Updated: Aug 24, 2019
Most method books have student-teacher duets. And you, teacher, are the perfect duet partner. You are listening and responsive; pausing and slowing down when your student does (especially in a performance situation). Like any good accompanist, you are providing real support... Or, alternatively, in an effort to teach the importance of a steady tempo, you lock into the pulse and musically force the student to keep up with you. Both are common ways of approaching the student-teacher duet. Both are valid and have their place.
However, it's a whole new ballgame when two young students are playing with each other! Likely, one (or both of them) is not rock-solid when it comes to maintaining a steady tempo. It's also common for students to be so wrapped up in their own playing that they don't hear if their partner pauses or slow down.
So what can you, as a teacher reasonably expect from them? How should we approach coaching young duet-partners at the piano?
You, the teacher, will have to be a sort of conductor. And you can certainly expect to have to count them in. Counting-in" is a much harder thing for young students and beginners than us older musicians realize. It takes time and experience, not to mention, confidence. The occasional young student will have it, but most will not. So treat "counting-in" as simply part of the lesson, and, for performance, give the job to the most confident partner. And if neither of them is ever able to successfully count themselves in, then do it for them, even in performance ... . Most importantly, don't make a big of a deal out of it! ...Yes, it's important. But we want to build confidence here, not tear it down. Everybody gets it in time; your students will, too.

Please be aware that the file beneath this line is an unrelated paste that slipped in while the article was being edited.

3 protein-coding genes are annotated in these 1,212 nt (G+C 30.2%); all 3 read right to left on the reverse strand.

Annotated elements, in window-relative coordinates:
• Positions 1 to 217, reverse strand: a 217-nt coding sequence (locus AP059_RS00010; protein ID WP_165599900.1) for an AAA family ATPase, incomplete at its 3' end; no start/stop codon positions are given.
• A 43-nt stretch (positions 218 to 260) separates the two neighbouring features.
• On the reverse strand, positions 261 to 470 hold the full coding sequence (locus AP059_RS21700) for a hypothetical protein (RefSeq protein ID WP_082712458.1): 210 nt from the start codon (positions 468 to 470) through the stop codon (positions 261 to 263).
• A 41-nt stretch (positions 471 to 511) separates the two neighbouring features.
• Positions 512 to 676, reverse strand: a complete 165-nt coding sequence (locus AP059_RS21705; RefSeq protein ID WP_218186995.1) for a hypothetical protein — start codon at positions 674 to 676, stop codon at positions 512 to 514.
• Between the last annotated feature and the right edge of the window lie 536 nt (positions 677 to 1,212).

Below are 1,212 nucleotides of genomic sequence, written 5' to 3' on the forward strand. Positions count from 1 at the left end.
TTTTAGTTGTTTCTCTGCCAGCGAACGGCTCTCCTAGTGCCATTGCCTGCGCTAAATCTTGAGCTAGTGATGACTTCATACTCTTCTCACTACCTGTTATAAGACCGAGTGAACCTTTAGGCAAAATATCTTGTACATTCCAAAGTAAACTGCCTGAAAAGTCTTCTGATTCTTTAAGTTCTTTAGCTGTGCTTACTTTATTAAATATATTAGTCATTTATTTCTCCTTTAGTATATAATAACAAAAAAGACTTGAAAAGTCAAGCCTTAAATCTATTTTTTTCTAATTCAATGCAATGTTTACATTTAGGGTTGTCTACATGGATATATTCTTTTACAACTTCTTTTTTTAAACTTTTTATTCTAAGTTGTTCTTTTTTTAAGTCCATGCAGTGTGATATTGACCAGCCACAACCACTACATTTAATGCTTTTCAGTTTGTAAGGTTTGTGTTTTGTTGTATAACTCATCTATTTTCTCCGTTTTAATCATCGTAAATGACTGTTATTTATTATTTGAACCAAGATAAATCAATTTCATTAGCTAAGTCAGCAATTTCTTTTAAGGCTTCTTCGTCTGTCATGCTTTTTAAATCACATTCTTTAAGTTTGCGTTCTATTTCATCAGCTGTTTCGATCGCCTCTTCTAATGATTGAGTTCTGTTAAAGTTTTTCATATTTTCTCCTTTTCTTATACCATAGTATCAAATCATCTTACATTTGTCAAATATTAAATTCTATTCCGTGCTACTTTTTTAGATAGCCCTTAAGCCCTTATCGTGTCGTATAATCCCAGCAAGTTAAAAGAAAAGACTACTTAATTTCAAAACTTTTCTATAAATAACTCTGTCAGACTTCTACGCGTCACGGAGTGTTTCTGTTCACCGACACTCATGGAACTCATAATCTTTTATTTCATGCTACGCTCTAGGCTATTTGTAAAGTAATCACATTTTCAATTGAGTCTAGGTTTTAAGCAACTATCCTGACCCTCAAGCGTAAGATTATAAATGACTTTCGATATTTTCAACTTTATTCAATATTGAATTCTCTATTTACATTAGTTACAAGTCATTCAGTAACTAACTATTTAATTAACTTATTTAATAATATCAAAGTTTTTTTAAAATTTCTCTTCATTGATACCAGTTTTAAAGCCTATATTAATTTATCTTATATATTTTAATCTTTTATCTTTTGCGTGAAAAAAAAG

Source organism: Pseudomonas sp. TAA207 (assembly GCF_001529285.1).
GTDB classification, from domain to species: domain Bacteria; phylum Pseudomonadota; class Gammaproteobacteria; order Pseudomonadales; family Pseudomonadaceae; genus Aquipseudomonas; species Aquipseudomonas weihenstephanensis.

Yes, there will be train-wrecks at the piano. And it's good to call these "train-wrecks" and make a big joke about it. Most young students think "train-wreck" is a hilarious description and it lightens things up. They might even create train-wrecks on purpose. This is okay. Let them do this a couple of times. Laugh with them. It gets old fast and they'll eventually stop. I promise.
Simply keep asking them (gently) to listen to each other. (I have a few little exercises and games I do with them to foster this listening. We do these at the coaching sessions. I will write about them in a future blog.)
How do you gauge success with primary duets? When you start to see the two young students listening to each other! And yes, you can actually SEE them listening (or trying to listen) to each other. This is the magic part -- and the whole reason why we're doing it.